Homelessness on rise in Aspen, prompting action
The Denver Post/AP
Aspen, CO Colorado
ASPEN ” Dandy Lee picks his way down a steep snowbank in the headlight-punctuated dark, then ducks under a bridge as cars hiss and rumble by on the highway above.
He flicks his penlight toward spots of light on the far hillsides ” the lit-up windows of mountain mansions.
“That’s where the rich are, over there.”
Then he aims it toward two tents tucked in a pitch-dark corner of the bridge supports.
“And this is where I live.”
Homelessness is not a social problem often associated with one of the world’s premier playgrounds for the rich and famous. A long-standing joke about Aspen asks, “What do you call a millionaire in Aspen?” Answer: “Homeless.”
But the real homeless are here, under the bridges and camped in the woods. They warm themselves around the downtown fire pit and hunker down in the library when the weather is bad. They make their way between two shelters ” a church where they can sleep and a room in a government building open to them during the day. It seems that the same jagged mountain beauty and embarrassment of riches that draw the privileged in their private jets also tug at those who stick out their thumbs and carry everything they own on their backs.
“Hey, if I’m going to be stranded, I might as well be stranded in Aspen ” the best place in the world,” said Tom, a smiling, burly homeless man who came by bus to Colorado from Oklahoma for an oil-field job that fell through. He was left with $50 in his pocket and a hankering to see the legendary town of Aspen.
There are also the local homeless. Simply the enormous cost of living can tip working people into homelessness. A family of four can make $75,000 a year in Aspen and qualify for aid for the needy.
Aspen’s homeless problem came into focus four years ago when a statewide count revealed there were 52 homeless people in Aspen. Local officials had expected to find five to 10.
“We did not have our eyes open nor did we have our hearts open. We hadn’t seen these people,” said Nan Sundeen, director of the Pitkin County Department of Health and Human Services. “It blew us away.”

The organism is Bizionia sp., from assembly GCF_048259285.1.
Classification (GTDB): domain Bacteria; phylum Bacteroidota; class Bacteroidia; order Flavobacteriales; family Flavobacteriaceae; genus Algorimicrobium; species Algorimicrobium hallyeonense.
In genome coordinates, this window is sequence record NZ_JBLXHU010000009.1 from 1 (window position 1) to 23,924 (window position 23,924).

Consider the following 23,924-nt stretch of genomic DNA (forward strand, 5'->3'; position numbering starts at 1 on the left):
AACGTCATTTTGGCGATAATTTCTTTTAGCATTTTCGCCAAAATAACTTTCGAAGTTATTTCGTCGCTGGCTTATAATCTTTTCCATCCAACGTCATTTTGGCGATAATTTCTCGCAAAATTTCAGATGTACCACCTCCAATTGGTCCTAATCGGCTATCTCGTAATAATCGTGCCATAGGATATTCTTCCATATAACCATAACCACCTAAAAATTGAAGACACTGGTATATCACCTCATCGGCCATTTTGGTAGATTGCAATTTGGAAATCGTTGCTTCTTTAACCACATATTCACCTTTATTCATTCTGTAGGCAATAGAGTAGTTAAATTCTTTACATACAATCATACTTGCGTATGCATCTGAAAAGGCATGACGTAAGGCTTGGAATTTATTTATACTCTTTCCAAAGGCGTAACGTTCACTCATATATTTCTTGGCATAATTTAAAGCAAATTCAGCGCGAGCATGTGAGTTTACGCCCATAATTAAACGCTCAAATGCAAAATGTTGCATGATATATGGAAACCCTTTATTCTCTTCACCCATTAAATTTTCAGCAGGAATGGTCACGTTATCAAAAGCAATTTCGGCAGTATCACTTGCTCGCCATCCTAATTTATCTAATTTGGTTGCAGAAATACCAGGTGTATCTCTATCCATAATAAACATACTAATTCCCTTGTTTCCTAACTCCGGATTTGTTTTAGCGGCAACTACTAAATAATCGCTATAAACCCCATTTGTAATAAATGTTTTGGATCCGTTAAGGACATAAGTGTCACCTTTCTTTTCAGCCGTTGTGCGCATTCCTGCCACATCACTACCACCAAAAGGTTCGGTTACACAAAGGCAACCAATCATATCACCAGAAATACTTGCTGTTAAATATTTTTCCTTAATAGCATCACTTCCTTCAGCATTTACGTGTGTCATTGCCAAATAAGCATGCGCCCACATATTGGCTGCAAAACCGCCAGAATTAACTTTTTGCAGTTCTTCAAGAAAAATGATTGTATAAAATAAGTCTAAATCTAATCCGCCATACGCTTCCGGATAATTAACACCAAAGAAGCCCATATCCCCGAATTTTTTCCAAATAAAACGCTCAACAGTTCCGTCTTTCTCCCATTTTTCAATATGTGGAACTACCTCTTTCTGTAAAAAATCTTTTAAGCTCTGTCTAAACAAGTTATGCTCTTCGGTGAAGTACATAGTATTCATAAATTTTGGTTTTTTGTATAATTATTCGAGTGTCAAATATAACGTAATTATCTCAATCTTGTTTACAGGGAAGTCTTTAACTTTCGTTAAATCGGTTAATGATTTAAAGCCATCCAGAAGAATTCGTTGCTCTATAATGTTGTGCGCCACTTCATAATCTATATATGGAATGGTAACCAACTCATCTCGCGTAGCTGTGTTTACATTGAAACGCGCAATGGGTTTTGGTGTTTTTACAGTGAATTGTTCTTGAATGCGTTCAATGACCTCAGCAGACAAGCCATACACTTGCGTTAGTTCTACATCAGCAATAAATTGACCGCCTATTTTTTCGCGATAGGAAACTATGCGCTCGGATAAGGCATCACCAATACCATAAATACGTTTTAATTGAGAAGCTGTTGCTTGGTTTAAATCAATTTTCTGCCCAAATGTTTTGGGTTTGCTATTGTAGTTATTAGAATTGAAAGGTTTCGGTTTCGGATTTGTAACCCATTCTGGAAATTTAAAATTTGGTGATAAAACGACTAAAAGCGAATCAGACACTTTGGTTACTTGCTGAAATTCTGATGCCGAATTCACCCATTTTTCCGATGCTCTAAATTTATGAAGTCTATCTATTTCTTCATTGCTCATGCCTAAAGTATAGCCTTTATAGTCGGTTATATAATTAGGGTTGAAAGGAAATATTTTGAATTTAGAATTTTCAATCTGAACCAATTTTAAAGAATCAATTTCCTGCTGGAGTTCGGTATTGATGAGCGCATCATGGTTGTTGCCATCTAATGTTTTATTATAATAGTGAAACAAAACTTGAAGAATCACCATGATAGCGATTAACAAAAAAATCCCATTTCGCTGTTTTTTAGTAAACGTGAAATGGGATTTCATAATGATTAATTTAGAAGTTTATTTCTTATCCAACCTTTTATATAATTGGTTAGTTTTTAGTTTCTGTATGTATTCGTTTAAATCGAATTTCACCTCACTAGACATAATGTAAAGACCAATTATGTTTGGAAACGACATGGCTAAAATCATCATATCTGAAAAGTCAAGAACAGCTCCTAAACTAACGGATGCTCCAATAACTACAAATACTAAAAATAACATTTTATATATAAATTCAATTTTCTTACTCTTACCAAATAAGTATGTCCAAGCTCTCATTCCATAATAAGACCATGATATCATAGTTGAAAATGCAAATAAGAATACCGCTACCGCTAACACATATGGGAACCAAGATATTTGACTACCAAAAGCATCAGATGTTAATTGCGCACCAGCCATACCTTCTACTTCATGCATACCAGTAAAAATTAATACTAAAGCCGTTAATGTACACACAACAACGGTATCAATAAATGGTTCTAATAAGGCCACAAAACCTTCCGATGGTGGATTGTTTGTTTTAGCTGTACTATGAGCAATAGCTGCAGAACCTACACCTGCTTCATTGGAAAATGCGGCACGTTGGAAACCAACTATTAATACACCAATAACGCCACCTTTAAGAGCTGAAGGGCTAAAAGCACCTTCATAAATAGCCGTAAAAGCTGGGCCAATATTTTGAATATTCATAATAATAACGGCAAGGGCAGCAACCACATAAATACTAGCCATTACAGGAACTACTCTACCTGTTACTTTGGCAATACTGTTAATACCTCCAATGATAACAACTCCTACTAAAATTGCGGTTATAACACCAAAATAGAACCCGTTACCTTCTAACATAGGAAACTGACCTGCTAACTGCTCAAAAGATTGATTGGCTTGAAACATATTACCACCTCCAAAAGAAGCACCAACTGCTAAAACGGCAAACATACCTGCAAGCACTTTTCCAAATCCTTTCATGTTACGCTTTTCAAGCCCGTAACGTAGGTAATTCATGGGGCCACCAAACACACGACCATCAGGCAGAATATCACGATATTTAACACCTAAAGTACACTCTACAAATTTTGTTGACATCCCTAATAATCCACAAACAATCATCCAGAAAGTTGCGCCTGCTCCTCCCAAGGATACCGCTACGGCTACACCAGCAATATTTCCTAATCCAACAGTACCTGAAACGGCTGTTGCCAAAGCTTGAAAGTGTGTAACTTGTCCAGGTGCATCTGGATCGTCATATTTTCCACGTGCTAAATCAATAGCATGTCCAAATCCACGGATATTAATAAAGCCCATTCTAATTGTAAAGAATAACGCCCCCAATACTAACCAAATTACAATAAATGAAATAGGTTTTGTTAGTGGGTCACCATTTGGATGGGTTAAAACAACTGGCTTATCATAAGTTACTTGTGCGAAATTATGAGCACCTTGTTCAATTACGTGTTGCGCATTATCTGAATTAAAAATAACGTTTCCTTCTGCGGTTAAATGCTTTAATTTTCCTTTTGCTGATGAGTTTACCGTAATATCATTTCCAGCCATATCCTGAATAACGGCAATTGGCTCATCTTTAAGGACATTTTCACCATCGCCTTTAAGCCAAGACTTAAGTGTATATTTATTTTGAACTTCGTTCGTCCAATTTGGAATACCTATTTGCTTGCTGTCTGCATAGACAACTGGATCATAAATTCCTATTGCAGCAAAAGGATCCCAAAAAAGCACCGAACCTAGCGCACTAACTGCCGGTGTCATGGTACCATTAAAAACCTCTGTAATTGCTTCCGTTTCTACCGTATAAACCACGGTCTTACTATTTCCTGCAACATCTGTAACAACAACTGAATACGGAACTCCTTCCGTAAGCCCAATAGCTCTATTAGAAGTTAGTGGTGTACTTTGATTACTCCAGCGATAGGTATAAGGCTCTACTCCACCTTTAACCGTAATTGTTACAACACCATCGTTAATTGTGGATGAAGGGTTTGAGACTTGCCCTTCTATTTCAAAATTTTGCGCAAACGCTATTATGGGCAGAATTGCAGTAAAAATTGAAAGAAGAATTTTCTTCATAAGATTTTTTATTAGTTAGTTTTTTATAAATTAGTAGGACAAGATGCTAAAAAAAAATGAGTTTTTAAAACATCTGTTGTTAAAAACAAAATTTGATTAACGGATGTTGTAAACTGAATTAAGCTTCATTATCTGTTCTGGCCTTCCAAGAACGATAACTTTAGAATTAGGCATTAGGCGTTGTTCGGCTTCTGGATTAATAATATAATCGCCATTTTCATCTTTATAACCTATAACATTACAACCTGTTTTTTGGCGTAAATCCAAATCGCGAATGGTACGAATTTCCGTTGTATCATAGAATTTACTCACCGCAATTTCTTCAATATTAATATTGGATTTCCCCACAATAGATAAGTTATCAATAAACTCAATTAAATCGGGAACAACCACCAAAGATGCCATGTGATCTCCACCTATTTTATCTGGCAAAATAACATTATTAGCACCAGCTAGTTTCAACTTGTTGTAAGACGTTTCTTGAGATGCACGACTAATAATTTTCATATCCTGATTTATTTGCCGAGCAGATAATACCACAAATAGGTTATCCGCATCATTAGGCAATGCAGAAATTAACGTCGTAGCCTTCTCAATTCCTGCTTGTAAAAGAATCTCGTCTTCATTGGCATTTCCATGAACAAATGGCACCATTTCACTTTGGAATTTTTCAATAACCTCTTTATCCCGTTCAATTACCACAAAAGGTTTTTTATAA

It also prompted action.
St. Mary Catholic Church had been providing piecemeal help for the homeless by letting them sleep in the church on cold nights and giving them some meals.
Now, a formal night shelter is open at the church from November through March.
The Right Door, a county-run substance abuse counseling program, began offering a day shelter at the Pitkin County Health and Human Services building in 2007.
And this fall, the Aspen Homeless Coalition incorporated as a nonprofit and hopes to eventually have a year-round shelter and more services for the homeless.
Currently, an average of 15 homeless people show up at St. Mary when the doors open at 9 p.m. They sign the guest book, claim a cot, line boots along a heater to dry and stash their belongings in blue plastic bins.
Those seeking shelter on a recent night included an itinerant teacher of Hebrew from Denver, a Western State College student who lost his tuition funding, an out-of-work roughneck, a silent elderly woman who has been on the streets here as long as anyone can remember, an ex-convict who identifies himself as a preacher and two people in their early 20s who look a little stunned to be out of the frigid night and in this warm church.